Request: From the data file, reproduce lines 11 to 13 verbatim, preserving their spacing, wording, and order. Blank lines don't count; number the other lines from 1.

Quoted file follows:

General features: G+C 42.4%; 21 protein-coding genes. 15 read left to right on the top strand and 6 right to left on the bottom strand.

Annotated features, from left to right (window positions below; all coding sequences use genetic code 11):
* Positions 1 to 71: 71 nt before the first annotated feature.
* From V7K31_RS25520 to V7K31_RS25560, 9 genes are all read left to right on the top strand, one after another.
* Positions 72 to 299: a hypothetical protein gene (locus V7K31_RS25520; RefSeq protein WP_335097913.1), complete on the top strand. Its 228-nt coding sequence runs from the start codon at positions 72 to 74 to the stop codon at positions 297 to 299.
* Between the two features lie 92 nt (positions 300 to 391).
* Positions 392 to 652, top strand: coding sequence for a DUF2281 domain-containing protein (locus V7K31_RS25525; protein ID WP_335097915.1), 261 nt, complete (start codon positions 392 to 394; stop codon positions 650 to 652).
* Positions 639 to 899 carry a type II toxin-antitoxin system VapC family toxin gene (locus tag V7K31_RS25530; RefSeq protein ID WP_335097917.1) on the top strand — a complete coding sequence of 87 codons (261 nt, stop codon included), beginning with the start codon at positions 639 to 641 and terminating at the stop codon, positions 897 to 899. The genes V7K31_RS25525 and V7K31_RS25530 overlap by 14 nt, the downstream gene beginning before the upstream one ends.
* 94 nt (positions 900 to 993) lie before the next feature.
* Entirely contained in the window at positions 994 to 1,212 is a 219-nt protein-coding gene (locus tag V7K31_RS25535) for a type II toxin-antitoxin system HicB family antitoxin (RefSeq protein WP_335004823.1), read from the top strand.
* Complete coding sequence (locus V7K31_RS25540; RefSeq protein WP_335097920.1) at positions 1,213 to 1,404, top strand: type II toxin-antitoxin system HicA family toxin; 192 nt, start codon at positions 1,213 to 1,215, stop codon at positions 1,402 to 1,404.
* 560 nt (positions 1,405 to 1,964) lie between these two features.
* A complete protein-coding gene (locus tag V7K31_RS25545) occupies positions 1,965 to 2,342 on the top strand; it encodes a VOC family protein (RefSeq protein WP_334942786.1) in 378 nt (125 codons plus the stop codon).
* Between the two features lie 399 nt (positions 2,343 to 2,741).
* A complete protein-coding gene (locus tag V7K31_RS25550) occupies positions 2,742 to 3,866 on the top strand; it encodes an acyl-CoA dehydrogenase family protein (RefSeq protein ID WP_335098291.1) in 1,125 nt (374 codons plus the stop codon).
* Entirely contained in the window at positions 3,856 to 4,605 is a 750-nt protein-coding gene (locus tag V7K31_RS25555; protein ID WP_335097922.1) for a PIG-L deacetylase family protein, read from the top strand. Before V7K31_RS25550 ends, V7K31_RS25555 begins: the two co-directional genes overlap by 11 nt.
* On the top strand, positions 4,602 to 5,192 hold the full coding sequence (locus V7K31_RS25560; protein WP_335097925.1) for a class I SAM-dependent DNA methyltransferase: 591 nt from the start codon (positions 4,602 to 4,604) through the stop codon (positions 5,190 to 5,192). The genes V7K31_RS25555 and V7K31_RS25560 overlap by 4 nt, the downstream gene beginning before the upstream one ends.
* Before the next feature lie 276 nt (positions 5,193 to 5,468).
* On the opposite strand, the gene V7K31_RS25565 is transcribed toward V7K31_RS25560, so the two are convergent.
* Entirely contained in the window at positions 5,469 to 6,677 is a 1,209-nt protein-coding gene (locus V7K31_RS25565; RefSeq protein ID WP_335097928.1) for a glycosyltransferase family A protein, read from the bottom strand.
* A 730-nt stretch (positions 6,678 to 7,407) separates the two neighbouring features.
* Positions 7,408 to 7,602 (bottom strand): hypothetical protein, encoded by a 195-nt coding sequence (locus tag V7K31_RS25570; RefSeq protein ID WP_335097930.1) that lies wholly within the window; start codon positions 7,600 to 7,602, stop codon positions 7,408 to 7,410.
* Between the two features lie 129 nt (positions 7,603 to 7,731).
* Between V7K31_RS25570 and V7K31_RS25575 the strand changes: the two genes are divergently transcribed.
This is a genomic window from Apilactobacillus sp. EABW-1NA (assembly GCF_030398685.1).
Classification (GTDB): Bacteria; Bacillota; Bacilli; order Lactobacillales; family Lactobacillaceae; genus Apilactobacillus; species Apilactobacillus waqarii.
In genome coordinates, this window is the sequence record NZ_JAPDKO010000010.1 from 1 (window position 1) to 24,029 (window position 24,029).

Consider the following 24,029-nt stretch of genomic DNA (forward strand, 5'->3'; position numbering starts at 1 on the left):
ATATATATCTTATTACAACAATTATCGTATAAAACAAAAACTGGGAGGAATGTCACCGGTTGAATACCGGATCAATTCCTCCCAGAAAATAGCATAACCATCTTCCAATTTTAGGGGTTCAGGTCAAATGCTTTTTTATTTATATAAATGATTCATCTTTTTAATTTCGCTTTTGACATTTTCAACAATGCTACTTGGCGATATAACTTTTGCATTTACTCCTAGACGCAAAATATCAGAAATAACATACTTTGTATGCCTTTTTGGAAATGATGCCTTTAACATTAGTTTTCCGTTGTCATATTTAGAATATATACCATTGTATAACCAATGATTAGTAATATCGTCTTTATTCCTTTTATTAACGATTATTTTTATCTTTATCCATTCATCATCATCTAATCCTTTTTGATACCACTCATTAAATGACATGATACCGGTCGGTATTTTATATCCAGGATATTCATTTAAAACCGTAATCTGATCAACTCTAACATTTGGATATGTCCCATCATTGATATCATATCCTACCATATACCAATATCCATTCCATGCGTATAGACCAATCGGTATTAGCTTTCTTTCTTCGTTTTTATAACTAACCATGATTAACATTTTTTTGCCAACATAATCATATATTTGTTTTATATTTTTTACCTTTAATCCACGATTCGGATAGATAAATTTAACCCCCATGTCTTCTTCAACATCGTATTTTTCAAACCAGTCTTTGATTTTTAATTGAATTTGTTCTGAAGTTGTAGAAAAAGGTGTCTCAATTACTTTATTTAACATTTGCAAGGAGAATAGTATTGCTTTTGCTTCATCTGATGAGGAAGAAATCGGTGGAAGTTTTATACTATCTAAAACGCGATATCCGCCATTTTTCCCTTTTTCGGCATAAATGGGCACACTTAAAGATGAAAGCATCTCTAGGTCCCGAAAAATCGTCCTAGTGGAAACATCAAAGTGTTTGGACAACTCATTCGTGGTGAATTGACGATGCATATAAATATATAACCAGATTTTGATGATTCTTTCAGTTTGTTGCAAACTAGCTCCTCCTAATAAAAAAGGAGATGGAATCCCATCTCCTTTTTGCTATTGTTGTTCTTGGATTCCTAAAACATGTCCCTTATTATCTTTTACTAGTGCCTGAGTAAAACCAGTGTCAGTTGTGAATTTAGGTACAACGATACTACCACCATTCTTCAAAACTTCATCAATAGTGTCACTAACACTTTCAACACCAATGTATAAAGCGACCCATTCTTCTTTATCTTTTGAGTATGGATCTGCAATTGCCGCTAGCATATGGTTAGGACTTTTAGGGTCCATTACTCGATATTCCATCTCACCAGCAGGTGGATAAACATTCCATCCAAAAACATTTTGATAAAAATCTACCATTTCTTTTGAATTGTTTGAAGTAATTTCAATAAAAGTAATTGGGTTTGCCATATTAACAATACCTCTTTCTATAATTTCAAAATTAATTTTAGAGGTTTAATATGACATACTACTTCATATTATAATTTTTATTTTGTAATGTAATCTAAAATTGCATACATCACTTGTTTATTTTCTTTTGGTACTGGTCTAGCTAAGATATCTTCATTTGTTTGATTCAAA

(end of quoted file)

* Complete coding sequence (locus V7K31_RS25540; RefSeq protein WP_335097920.1) at positions 1,213 to 1,404, top strand: type II toxin-antitoxin system HicA family toxin; 192 nt, start codon at positions 1,213 to 1,215, stop codon at positions 1,402 to 1,404.
* 560 nt (positions 1,405 to 1,964) lie between these two features.
* A complete protein-coding gene (locus tag V7K31_RS25545) occupies positions 1,965 to 2,342 on the top strand; it encodes a VOC family protein (RefSeq protein WP_334942786.1) in 378 nt (125 codons plus the stop codon).